(1:50 p.m. EST) -- Norwegian Cruise Line Holdings President and Chief Executive Officer Frank Del Rio compared the COVID-19 pandemic to a war, urging travel partners, media and cruisers to continue to expect the unexpected and "continue to adapt."
The comments came during a Thursday webcast with travel advisors, which also included commentary with former FDA commissioner and chairman of Norwegian's SailSAFE program, Dr. Scott Gottlieb, about COVID-19, cruising, and the omicron variant.
Del Rio -- long an advocate for full vaccination mandates aboard Norwegian Cruise Line Holdings' three brands (Norwegian, Oceania and Regent Seven Seas) -- has pulled no punches during the pandemic, refusing to compromise on onboard safety and even going so far as to sue the State of Florida when Governor Ron DeSantis pushed back against Del Rio's requirement that all passengers sailing onboard NCLH ships present proof of full vaccination.
Most recently, NCL and the company's other lines made "the difficult decision to cancel some voyages due to COVID-related circumstances," a decision that Del Rio defended. "Given how quickly omicrons spreads - but also disappears -- we now have to prepare for the next phase of the pandemic."
"The health and safety of our guests, crew and community -- a line that we all use a lot, it's not a tagline for us -- will always be our number one priority," said Del Rio.
COVID-19 On Cruise Ships Has Been Sensationalized for "A Cheap Headline"
During the hour-long call, Gottlieb spoke about COVID-19 and the spread of the omicron variant, giving reason people should be optimistic about the year ahead. He also spoke honestly about cruise, and the perception the industry faces even as it continues to be among the only travel-related industry to report COVID-19 infections onboard.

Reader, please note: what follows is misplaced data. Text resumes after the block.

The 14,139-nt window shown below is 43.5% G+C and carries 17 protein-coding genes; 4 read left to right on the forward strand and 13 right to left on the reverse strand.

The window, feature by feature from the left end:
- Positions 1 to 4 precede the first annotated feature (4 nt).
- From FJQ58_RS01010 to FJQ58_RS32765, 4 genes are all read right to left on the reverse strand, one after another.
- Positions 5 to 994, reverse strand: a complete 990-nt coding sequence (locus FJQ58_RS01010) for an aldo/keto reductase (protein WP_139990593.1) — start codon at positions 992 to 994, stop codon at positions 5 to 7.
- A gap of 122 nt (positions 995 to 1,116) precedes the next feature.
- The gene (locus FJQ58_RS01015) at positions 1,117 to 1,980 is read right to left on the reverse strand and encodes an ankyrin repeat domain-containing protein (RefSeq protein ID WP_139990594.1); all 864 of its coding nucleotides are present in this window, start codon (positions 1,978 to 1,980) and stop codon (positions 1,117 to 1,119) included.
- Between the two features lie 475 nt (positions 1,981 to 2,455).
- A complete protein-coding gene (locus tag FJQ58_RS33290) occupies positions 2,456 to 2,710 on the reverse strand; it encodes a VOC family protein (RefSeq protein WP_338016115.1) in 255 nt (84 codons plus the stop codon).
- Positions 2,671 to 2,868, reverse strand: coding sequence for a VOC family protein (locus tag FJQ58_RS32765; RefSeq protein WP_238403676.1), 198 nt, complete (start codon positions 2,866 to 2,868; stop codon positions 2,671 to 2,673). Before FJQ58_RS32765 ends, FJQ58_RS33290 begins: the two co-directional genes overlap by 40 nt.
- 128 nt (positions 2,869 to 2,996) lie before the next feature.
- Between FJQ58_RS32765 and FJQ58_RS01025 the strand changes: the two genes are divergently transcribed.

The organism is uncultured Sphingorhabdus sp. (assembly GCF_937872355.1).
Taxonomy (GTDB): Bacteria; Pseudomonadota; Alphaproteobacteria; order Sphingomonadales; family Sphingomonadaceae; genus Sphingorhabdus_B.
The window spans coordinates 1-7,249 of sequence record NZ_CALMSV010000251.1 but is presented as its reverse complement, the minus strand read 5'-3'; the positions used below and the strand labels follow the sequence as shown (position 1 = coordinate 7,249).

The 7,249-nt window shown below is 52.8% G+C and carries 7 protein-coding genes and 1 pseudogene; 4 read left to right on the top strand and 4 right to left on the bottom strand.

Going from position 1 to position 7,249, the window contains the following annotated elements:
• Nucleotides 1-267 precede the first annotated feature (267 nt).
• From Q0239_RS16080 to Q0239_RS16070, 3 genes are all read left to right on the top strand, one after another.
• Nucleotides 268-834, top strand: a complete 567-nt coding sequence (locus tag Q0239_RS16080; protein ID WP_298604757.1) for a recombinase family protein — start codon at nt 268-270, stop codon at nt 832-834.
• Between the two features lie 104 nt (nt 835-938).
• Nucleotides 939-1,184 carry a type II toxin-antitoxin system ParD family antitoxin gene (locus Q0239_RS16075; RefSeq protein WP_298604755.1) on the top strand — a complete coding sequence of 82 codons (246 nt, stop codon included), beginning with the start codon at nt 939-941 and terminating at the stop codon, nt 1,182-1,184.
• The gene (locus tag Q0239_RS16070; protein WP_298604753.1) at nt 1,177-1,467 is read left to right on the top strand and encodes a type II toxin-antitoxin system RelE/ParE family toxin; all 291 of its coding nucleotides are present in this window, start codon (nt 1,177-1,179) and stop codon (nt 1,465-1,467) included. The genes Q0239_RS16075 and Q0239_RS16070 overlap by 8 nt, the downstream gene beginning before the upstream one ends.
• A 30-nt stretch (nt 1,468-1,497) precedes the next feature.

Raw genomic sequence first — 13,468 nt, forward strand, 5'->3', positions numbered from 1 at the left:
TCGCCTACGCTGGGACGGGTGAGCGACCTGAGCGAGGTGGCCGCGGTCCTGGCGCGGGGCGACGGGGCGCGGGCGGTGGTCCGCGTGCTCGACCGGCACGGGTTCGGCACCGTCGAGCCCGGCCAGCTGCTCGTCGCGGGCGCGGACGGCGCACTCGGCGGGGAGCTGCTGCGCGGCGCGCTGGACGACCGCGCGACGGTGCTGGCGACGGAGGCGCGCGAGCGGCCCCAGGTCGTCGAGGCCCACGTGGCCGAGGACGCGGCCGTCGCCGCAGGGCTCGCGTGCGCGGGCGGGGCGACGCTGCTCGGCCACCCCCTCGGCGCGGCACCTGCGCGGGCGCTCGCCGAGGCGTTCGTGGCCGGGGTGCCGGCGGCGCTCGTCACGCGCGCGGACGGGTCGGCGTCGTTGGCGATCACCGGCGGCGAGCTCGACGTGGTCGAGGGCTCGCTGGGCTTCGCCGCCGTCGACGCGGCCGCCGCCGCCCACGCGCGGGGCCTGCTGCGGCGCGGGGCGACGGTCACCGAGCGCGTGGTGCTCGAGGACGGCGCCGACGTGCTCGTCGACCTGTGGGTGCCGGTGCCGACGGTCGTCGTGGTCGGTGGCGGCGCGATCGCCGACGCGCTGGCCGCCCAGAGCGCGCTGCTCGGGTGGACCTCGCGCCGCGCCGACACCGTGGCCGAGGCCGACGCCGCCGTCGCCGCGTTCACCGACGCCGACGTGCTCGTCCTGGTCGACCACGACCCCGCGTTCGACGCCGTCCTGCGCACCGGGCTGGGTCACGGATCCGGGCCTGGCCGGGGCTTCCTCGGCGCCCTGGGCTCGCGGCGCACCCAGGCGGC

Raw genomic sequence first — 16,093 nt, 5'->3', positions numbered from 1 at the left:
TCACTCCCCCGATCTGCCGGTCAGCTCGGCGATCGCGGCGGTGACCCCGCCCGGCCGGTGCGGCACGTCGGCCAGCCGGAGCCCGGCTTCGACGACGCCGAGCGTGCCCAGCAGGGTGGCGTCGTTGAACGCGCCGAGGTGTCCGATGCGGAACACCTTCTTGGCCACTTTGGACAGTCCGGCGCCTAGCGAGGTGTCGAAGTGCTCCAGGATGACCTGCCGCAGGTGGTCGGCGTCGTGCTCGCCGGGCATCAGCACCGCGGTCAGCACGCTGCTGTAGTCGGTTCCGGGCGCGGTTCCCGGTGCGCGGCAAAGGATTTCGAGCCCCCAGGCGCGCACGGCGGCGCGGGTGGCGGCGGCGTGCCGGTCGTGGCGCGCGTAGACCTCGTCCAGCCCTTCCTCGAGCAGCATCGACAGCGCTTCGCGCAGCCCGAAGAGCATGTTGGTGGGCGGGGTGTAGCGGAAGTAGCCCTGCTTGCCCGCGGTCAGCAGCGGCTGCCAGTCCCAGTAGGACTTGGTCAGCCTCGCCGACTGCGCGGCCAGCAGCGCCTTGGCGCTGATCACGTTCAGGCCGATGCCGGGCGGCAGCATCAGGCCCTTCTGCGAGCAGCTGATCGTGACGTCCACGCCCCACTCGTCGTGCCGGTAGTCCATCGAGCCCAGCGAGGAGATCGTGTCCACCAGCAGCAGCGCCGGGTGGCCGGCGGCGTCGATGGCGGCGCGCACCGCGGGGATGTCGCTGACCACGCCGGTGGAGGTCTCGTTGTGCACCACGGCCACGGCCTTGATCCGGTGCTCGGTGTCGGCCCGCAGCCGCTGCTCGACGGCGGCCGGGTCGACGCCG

"Let's face it - at the outset of this entire ordeal, it was one or two cruise ships that personified the spread of this virus," said Gottlieb. "And I don’t' think that's an easy thing to shake. It is a congregate setting where the risk is always going to be apparent, and that's why we've taken the measures we've taken."
Gottlieb stated, however, that any form of travel carries the risk of COVID-19 infection, as do many non-travel-related activities.
"The reality is if you're going on vacation, no matter what you're doing, you're going to be put in congregate settings," said Gottlieb, mentioning airports, restaurants, and airplanes as examples. "You're going to be around people. I don't think the cruise environment is much different than that -- the only difference is we're taking measures to provide assurances people are vaccinated, we're testing, we're masking."
Del Rio spoke bitterly about the fact the data the industry reports to the CDC -- as defined by the agency's Conditional Sail Order -- is used against the industry that is abiding by it.
"The media, and even some politicians, turned to this hard data that we provide," said Del Rio. "And they take this news, and they sensationalize it for a cheap headline.
"We're the only industry they can pick on because we report cases. So, it's something we have to live with, but not something we like."
Omicron Is Likely to Be Last Major Wave of COVID-19, Gottlieb Said